Alexander Falconer, a well-educated attorney who took an active interest in the development of private education in Franklin and Warren counties, lived in high style on his farm, located approximately nine miles north of Louisburg on the east side of the main post road that ran between Warrenton and Louisburg. This area of Franklin County was known as the Glebe. According to Jane Ruffin House in her book Communion of Saints: The History of the Episcopal Church in Louisburg, North Carolina (1995), in the mid-eighteenth century, the Anglican Church had established a chapel for St. John’s Parish in this vicinity and set aside glebe lands for the support of its minister.
Falconer’s obituary in the Raleigh Register (March 27, 1818), states that he was a native of St. Andrews, Scotland, and received a “liberal and classical” education at the University of St. Andrews. He appears to have moved to Franklin County after 1790. Mike Hill, in his “Historical Research Report: The Person Place of Louisburg, North Carolina” (1980), says that Falconer was admitted to the bar here in December 1792. According to genealogist David B. Gammon, Falconer married Mary Harriot Edwards of Franklin County in February 1797. They had at least five children: Martha Whitmel, John Edwards, Robert Turnbull, Mary P., and Alexander Famellon.
Beginning around 1799, Falconer acquired a great deal of property in Franklin County, including land south of the Tar River and his “McLemore tract.” County tax lists reveal that in 1805 he owned 537 acres of land, one lot, and twelve slaves. His acreage increased to 1,037 acres the following year. In 1809, he owned 16 slaves.
Articles that appeared in newspapers in Raleigh reveal that Falconer supported local academies. He served as a trustee of the Franklin Male Academy and, in 1810 and 1811, examined students during commencement exercises at Warrenton Academy. His sons likely attended Franklin Male Academy. In any case, Falconer’s will, written in 1817, states that he had spent $800 more on his son Robert’s education than on that of his other children. Falconer’s daughter Mary studied at the Louisburg Female Academy in 1817.
An intriguing article written in 1902 by Matthew Davis, the elderly president of Louisburg Female College and former principal of the Louisburg Male Academy, makes interesting statements concerning the character of Falconer. It is based largely on interviews he conducted with Mrs. S. T. Wilder and Mrs. W. H. Allen, both daughters of Tolliver Terrell, Falconer’s neighbor and executor. These ladies claimed that Falconer came to North Carolina from Virginia. In his early life, they said, he had been married to a wealthy young widow named Freear, whose maiden name had been Wynne. (Falconer in 1798 and 1799 served as the guardian of Evelina Belmont Wynne, and in 1817, Evelina Belmont Freear executed a bill of sale to her “sister,” Martha Whitmill Falconer.)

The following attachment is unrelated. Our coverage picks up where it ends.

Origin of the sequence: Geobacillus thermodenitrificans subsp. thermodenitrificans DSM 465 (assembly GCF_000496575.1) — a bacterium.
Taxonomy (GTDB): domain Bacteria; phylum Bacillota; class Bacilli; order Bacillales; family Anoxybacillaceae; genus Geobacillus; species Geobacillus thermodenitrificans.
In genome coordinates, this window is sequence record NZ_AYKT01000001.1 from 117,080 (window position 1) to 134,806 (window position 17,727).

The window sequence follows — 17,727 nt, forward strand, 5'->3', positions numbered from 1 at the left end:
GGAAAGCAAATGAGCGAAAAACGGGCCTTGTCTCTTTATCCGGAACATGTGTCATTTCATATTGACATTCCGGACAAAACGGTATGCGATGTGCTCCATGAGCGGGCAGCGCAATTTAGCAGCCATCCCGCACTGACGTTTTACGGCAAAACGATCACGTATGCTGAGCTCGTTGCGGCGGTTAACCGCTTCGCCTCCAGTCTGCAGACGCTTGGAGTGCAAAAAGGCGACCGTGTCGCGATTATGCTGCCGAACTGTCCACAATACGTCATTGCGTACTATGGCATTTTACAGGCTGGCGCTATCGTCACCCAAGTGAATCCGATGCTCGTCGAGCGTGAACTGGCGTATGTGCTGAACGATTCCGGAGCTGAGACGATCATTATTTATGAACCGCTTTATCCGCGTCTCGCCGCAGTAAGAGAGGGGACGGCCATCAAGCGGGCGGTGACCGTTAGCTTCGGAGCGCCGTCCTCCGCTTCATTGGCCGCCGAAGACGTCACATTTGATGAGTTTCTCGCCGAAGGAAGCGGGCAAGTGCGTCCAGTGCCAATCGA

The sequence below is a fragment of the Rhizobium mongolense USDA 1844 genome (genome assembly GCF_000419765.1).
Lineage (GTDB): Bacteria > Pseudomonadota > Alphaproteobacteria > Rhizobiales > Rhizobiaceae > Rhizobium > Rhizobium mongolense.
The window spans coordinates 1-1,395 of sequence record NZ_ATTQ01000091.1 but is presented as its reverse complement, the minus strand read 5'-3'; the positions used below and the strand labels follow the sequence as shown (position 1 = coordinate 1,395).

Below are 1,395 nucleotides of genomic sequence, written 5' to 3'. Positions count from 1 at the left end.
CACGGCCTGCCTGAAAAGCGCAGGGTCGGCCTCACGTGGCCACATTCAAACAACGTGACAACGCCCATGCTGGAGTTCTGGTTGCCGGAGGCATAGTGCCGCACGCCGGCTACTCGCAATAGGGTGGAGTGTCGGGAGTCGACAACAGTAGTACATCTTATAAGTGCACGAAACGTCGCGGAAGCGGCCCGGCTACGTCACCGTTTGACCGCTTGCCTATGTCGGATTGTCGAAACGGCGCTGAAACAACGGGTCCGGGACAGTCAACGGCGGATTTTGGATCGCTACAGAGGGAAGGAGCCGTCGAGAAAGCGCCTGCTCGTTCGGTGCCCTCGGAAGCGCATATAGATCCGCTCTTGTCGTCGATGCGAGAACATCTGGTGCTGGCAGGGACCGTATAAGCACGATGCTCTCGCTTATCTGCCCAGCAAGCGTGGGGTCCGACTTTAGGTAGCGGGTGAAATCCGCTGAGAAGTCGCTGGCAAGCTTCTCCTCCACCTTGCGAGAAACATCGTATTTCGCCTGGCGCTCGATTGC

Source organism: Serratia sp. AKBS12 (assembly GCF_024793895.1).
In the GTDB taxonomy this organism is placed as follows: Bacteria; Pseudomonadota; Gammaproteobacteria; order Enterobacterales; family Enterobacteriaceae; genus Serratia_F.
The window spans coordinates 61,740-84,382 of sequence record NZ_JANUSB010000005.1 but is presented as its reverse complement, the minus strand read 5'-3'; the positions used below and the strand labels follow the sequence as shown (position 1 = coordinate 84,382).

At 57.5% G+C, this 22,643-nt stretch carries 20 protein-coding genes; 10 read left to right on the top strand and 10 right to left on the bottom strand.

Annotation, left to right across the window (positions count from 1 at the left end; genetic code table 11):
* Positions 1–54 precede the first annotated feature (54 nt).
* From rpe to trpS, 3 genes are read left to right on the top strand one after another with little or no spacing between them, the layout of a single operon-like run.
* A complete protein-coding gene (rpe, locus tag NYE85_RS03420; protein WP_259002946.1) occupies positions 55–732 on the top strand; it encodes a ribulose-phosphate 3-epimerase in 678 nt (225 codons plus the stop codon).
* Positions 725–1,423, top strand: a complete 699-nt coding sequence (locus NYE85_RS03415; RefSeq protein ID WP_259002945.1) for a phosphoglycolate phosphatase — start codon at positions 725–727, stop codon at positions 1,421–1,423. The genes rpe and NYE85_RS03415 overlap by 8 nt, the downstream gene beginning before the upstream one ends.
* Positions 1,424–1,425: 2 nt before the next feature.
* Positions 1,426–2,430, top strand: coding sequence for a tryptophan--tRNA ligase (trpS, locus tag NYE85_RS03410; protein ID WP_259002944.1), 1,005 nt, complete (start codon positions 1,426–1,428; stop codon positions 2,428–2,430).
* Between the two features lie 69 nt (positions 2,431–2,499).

Davis wrote that Falconer “was an Epicurean in faith and practice, and lived in the world just for the pleasure that he could get out if it ….” With wealth he had acquired by inheritance and marriage, he was generous in spirit. Falconer built a racetrack on his land and planted cedar trees around it, to prevent the horses from straying. According to Davis, “at his home the turf men for miles around would meet on stated occasions, and spend the day in their favorite sport of horse racing, and the night in other and perhaps, less innocent amusements. It is said that Falconer’s pernicious influence was felt in that community for many years after his death.”
In his later years, Davis claimed, Falconer’s financial circumstances forced him to apply himself more diligently to the law. He opened a law office on his property. One of his students, Matthew Dickinson, in 1808 resigned his position as principal of the Franklin Male Academy to study with Falconer. Dickinson lived with Falconer for nearly nine months before his untimely death in 1809, and was buried on his mentor’s property.
Falconer’s wife Mary died in January 1817, and his death occurred on March 17, 1818. Regardless of his financial circumstances at the time, the inventory of Falconer’s estate sale, carefully preserved for nearly 200 years in the office of the Franklin County Clerk of Court, reveals that his home reflected a standard of living far greater than that of most people of that time. He owned an extensive library of law books, classics, reference works, and other non-fiction titles. At the sale, which took place in December 1818 and January 1819, Robert H. Wynne bought a clock for $91. Other furnishings included numerous Windsor chairs, a “curtain bed stead” purchased by Tolliver Terrell, “elegant window curtains” bought by Smith Patterson, walnut tables, and a sideboard that cost Thomas Pugh $35. The proceeds of the sale of household furnishings amounted to nearly $1,000, which was to go to Falconer’s orphan daughters along with a few pieces of silver, a prayer book, a counterpane, and a small hair trunk.
Published in The Franklin Times on September 24, 2015.
Maury York is director of the Tar River Center for History and Culture at Louisburg College and can be reached at email@example.com. He wishes to thank Joe Elmore for bringing to his attention the article by Matthew Davis.